Canadian Manufacturing

RBI announces plan to improve Tim Hortons sales, customer experience

Tim Hortons' parent company said it has a plan to improve profitability for its restaurant owners, centered around renovation, product excellence and brand communications. The plan is an olive branch to ornery franchisees


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“The relationship with the restaurant owners wasn’t where we wanted it to be,” said RBI CEO Daniel Schwartz. RBI has been feuding with Tim Hortons franchisees over a number of issues. PHOTO: Stu pendousmat/ via Wikimedia Commons

OAKVILLE, Ont.—Restaurant Brands International Inc. announced a plan to improve the customer experience and improve sales at its Tim Hortons operations as it reported better-than-expected financial results, despite what it called soft results at the coffee shop chain.

Chief executive Daniel Schwartz said he believed the “Winning Together” plan would help improve profitability for the company’s restaurant owners. He said the plan centres around improving the restaurant experience, product excellence and brand communications.

The plan, which will also include a digital transformation and “aggressively” renovating restaurants, was launched as a response to the negative attention that a group of dissident franchisees has brought to the brand, he added.

Restaurant Brands has been feuding with a group of its Tim Hortons franchise owners over a number of items including cost-cutting measures, cash register outages and a $700-million renovation plan to spruce up its restaurants.

Most recently the dissident group, which claims to represent more than half of all Canadian franchisees, has asked the federal government to look into their concerns about the potential violation of terms Ottawa placed on the deal that saw the restaurant chain taken over.


Related: Ottawa probing Tim Hortons parent RBI for failing to honour franchisee commitments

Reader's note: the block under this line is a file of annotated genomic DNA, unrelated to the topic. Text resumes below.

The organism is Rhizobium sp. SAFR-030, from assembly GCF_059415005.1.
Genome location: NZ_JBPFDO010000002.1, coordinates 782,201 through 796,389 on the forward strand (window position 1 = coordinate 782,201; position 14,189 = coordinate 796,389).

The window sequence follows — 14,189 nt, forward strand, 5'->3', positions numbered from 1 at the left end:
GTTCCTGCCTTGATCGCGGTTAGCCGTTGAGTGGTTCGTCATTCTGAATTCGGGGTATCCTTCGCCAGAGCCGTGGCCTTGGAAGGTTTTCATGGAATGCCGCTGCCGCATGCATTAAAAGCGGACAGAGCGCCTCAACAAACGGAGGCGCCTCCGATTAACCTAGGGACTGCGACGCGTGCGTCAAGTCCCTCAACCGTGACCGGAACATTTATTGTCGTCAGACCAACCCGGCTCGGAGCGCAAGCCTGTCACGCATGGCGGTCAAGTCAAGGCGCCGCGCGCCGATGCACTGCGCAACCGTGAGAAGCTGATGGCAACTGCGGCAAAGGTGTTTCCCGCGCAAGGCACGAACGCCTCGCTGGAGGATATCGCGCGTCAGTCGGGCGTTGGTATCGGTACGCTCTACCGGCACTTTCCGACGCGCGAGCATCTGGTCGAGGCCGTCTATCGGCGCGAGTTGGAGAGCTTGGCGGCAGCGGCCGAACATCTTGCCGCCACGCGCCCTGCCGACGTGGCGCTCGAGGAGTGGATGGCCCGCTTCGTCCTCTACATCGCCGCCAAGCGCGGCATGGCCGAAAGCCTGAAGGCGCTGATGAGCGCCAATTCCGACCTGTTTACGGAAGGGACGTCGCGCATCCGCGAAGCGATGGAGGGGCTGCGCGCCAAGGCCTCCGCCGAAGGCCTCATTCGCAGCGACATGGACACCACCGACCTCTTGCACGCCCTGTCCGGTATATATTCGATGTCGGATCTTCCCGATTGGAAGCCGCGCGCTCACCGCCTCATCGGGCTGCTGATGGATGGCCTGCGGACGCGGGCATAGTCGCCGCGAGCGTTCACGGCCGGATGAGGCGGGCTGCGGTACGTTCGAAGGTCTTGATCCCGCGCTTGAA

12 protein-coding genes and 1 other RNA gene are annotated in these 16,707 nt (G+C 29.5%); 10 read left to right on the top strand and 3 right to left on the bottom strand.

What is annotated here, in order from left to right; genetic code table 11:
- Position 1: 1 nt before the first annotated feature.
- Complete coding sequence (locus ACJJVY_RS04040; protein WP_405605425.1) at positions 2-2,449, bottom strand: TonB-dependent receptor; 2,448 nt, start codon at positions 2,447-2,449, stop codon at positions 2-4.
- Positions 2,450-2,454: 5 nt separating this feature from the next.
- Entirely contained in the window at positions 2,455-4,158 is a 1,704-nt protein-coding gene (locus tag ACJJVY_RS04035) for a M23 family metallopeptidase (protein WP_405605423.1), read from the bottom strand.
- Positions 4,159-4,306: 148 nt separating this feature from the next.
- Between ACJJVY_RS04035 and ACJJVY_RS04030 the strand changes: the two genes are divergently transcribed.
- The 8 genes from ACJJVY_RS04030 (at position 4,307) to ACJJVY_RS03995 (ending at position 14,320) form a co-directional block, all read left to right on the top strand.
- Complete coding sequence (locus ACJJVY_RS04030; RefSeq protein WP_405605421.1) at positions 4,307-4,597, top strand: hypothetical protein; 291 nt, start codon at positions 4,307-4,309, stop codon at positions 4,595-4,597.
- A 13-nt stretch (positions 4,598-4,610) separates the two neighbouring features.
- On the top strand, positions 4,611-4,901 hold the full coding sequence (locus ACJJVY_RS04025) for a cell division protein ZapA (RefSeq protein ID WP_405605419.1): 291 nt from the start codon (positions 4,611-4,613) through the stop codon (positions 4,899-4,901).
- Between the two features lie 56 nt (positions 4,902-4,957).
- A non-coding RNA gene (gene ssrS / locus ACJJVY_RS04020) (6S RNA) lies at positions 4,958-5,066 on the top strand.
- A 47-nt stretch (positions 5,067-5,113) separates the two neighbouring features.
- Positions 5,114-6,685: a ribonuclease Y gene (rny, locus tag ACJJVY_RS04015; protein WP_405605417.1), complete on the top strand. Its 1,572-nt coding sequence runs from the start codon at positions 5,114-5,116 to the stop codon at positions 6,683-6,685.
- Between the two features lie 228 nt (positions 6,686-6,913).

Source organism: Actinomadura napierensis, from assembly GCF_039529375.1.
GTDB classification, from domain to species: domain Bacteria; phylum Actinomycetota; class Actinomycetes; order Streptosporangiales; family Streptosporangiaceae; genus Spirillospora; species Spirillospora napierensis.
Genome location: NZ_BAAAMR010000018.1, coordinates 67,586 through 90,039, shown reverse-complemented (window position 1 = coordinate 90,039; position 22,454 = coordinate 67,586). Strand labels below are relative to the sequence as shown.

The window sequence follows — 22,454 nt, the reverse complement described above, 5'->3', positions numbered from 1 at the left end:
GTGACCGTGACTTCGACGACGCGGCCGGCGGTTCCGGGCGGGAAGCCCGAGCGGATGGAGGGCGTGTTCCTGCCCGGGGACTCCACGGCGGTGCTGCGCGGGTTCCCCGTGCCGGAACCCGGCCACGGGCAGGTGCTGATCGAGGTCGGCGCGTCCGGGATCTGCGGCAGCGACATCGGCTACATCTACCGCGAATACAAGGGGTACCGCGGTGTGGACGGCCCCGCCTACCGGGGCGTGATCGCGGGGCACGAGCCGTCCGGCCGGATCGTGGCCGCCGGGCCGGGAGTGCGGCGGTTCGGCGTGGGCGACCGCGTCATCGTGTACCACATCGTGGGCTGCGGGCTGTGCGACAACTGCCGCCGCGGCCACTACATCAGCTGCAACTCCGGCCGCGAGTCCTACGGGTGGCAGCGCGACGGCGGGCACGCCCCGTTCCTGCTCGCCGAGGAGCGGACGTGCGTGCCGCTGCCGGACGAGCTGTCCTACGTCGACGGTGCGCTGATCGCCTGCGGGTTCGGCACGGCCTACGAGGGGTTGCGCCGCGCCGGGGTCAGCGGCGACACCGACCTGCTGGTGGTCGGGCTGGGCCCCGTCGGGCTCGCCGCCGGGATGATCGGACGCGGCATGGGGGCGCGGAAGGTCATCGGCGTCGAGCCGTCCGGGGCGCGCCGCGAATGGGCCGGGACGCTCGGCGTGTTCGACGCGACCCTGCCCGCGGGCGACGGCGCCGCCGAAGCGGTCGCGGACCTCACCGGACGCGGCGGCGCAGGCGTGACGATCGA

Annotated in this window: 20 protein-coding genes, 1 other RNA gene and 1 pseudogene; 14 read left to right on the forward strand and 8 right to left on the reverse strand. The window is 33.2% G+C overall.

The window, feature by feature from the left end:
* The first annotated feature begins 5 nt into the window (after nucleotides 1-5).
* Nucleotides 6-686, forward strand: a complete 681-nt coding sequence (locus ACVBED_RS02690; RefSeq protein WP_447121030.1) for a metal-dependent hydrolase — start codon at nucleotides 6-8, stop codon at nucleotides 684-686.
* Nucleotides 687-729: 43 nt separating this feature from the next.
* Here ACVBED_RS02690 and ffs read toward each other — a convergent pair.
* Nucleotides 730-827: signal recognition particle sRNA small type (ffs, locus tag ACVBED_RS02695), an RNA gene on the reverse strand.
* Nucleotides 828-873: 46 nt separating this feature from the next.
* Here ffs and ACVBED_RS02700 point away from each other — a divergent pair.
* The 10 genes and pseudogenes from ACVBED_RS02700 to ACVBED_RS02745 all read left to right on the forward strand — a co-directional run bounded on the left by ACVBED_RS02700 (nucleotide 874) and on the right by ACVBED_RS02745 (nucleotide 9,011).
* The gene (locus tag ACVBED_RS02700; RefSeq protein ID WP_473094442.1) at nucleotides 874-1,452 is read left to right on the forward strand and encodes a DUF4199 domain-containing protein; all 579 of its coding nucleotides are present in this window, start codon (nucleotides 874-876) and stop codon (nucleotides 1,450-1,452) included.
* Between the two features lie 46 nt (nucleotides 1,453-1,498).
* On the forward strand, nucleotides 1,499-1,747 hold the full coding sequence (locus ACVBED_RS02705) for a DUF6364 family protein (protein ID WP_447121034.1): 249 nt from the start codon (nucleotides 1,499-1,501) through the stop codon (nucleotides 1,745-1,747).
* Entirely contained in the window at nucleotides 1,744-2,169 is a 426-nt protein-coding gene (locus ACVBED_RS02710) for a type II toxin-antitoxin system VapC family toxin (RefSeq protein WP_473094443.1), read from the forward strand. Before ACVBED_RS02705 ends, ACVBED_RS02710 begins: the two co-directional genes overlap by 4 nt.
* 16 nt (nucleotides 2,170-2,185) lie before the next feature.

“The relationship with the restaurant owners wasn’t where we wanted it to be,” Schwartz admitted in an interview with The Canadian Press.

“Recently, we have made progress on building a strong and positive agenda with the restaurant owners and to be clear, this group of dissident franchisees who have been the driving force behind the negative media coverage—they don’t represent the voice of the whole system or of the company or the elected franchisee board.”

The franchisees say that the company has effectively changed the rent and royalty structure by saddling franchisees with increasing costs and requiring them to renovate stores at their own costs.

RBI announced last month that the coffee-and-doughnut chain and its restaurant owners will invest $700 million to spruce up almost all its Canadian locations over the next four years, but the franchisee group was quick to point out it believed the plan was ill-conceived and would cost individual restaurant owners about $450,000.

The company, which keeps its books in U.S. dollars, earned US$147.8 million or 59 cents per diluted share for the quarter ended March 31. That compared with a profit of $50.2 million or 21 cents per diluted share a year ago. Revenue totalled $1.25 billion, up from $1 billion in the same quarter last year.

On an adjusted basis, Restaurant Brands, which also owns Burger King and Popeyes, says it earned 66 cents per share for the quarter, up from 36 cents per share a year ago.

Analysts on average had expected a profit of 56 cents per share, according to Thomson Reuters


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